Happyday.I believe the black jungle butterbean will produce for you if you have approx. three months growing season. One of my plants mutated and produced real pretty dark maroon/ speckled seed that I will plant this spring to see if they will breed true. I named it speckled jungle butterbean. I would post a picture if I knew how to use photo bucket.I received many different varieties of heirloom beans in trade for my black limas.I hope I live long enough to test all of them.here is a list of them.

Illinois giant lima
Hopi yellow lima
German red bush lima
Hopi red lima
speckled calico lima
doctor Martin's lima
Dreer's lima
true red cranberry
gigandes lima
1880's butterbean
christmas lima
Loudermilk lima
sword bean
Ma William's pole bean
rattlesnake pole bean
Rose pole bean
striped hull greasy hull cutshort pole bean
ideal market pole bean
Cherokee trail of tears
purple pod pole bean
turkey craw
Aunt Jeans shell dry pole bean
Giao shell dry pole bean

At the present time I have four varieties of fava beans I hope to get a crop from before the temperature gets too hot in the spring. They look real good at the present time after four light freezes. I also have one Mexican black lima in my green house in a large container to see if it will do anything during the spring equinox (It is day length sensitive)
flintknapper


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RE: Any interesting legumes for next season(2011)

Annette, in spite of its long DTM, the BE#3 might make it with an early start. It has proven to be highly disease resistant in my climate, which might help it to survive cooler weather. Only one way to find out. Drloyd, I say... roll the dice.

And add my voice to those hoping for a much better bean year in 2011. Given the wide separation between my location, Drloyd's, and Fusion's, 2010 was an extraordinarily bad year for beans. Great year here for soybeans & yardlongs, though.

Since both of my planned trips were canceled this year (to SSE, and to the AHSC gathering in Kentucky) I didn't collect many new varieties for 2011. A shame, since I hear that Fusion brought his whole collection to Kentucky this year. ;-)

Beans - Because of the bad weather last summer, there probably won't be too many new bean trials for me in 2011... it will, in large part, be a repeat of 2010. BE#3 and "Soissons Vert" will need to be regrown for good seed, as will "Clem & Sarah's Big Bean". I'll also be growing a much larger crop of the unnamed Serbian pole that had such wonderful flavor as a shelly. The seed has a three-color pattern very similar to "Hidatsa Shield Figure", but is more closely akin to "Snowcap" in size & shape.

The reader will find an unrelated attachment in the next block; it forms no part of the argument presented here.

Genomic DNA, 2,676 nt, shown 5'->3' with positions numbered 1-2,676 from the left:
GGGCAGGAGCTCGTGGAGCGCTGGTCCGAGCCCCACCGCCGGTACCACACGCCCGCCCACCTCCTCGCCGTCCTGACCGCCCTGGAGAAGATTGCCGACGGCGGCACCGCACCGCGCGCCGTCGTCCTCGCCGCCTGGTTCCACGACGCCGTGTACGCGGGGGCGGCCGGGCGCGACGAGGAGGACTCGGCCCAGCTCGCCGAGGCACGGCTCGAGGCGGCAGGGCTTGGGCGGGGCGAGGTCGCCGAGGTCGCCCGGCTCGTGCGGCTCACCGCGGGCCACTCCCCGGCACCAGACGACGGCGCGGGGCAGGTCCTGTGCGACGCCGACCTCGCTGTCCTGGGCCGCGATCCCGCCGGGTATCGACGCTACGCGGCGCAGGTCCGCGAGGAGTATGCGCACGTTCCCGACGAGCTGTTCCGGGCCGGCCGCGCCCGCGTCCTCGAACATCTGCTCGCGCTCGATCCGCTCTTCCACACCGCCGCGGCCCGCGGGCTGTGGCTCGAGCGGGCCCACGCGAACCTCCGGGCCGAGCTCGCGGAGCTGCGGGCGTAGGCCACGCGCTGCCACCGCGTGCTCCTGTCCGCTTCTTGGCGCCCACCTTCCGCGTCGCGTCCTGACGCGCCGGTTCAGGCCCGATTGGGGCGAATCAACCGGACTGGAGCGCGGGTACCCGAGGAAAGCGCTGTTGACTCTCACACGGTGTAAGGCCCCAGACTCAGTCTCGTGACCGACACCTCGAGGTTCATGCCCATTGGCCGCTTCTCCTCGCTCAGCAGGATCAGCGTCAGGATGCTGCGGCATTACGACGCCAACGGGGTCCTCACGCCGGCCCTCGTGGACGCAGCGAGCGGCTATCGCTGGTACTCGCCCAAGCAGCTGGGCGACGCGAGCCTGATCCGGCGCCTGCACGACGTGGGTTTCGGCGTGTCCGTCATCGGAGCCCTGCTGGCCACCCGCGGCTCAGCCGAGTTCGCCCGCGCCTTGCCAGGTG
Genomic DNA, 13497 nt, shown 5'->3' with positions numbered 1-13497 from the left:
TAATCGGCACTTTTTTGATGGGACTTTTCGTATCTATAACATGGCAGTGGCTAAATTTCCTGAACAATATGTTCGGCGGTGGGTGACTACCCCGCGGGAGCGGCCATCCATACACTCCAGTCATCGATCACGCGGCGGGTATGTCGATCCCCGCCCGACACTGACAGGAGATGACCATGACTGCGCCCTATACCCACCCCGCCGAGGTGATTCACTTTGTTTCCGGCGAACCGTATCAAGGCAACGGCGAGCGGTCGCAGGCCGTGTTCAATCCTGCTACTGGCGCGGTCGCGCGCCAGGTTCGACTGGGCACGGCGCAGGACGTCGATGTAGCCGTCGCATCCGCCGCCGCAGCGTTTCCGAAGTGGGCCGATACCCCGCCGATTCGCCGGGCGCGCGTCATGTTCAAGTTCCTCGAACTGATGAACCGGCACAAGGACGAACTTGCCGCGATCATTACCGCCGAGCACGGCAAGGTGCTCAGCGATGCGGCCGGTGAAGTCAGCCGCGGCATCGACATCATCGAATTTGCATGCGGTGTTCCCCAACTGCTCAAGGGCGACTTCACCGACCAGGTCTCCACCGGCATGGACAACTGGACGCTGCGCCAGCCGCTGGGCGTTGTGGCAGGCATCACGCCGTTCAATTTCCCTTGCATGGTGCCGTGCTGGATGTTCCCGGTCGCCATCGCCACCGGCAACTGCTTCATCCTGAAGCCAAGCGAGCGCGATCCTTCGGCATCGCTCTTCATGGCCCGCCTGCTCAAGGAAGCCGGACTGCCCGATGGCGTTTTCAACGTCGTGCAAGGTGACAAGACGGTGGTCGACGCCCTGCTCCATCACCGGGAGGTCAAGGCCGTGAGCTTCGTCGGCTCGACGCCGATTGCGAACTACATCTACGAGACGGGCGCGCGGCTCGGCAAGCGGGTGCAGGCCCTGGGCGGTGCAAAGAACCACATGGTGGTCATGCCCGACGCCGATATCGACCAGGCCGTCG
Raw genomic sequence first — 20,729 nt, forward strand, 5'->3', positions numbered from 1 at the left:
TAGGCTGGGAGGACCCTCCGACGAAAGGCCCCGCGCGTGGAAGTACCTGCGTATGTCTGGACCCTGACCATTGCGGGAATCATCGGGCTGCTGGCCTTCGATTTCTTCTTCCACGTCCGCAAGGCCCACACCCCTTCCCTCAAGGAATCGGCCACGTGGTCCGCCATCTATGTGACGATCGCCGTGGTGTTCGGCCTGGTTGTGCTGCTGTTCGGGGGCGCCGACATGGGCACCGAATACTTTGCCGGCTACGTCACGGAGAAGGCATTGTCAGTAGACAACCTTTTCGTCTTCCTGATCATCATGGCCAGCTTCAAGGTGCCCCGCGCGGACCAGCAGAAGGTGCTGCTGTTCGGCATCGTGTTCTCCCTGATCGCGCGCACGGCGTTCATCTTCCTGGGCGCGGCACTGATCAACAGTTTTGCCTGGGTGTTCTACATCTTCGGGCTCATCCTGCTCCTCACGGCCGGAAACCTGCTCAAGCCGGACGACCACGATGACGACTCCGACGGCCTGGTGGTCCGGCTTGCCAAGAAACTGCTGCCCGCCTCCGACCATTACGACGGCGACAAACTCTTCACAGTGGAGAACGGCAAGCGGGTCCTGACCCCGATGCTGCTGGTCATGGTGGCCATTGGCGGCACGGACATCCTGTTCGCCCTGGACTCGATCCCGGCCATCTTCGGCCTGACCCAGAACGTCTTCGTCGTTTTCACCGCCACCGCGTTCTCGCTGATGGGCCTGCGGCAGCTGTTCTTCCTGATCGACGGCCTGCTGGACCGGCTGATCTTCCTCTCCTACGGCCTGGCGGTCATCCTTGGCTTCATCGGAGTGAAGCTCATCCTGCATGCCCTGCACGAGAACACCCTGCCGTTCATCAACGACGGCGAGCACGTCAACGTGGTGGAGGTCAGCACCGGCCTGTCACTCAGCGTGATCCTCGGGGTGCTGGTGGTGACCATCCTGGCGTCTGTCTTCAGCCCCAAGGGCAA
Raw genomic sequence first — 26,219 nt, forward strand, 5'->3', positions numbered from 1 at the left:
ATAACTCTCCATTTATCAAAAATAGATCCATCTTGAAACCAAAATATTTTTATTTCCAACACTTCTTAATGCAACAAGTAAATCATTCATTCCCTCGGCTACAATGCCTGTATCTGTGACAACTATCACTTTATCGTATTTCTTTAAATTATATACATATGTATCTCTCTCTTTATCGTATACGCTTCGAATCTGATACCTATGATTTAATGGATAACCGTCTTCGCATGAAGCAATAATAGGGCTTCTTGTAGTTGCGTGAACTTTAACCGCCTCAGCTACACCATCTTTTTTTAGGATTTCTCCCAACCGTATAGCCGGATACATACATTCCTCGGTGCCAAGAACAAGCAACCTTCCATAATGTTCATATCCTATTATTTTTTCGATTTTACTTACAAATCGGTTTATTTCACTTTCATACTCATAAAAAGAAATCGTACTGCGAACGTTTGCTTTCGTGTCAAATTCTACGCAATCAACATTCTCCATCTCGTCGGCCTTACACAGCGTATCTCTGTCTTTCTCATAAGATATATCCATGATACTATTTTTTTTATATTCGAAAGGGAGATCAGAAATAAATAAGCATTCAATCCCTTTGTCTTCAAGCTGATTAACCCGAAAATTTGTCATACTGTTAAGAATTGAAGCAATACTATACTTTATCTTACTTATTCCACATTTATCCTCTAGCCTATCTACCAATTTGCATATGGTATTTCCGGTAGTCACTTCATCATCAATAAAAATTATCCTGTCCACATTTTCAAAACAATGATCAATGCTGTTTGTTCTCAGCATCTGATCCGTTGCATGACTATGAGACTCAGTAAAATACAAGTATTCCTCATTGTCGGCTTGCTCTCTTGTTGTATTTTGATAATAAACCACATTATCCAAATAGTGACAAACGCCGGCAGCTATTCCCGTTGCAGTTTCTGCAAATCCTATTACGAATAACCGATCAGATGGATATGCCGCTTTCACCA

The only new bean variety planned so far is "Doloff", which was supposed to have been planted last year, but never made it into the ground. There was also an apparent cross or mutation in my BE#3 last summer; every seed on one plant had small white spots on a red background. I'll be re-growing it (hopefully under a tent) to see if any of the seed breeds true. The pole wax bean trial is still to be determined, probably the nearly extinct "B.B. Wax" or the heirloom "Schwarze Witwe".

Runner beans - "Bianco de Spagna" is another bean which was planned last summer, but never planted due to weather. I'll try it again in 2011.

Limas - "Carolina Red" is a pole lima that I've wanted to grow for quite some time, and thanks to a trade, it will get a trial in my home garden. I'm still wavering over which lima to grow large-scale in my rural plot. The medium-large pole varieties "Madagascar" (red & white) and "North Star" (white) were both grown on poor ground for their first trial, so I would like to test their performance in more fertile soil... and normally I grow a pole variety in my main/rural plot as part of my barrier crop strategy. However, I really want to grow the heirloom bush "Cave Dweller, Black Seeded" on a large scale. My love of limas may yet drive me to turn over a garden in a third location (it scares me that I'm actually considering that).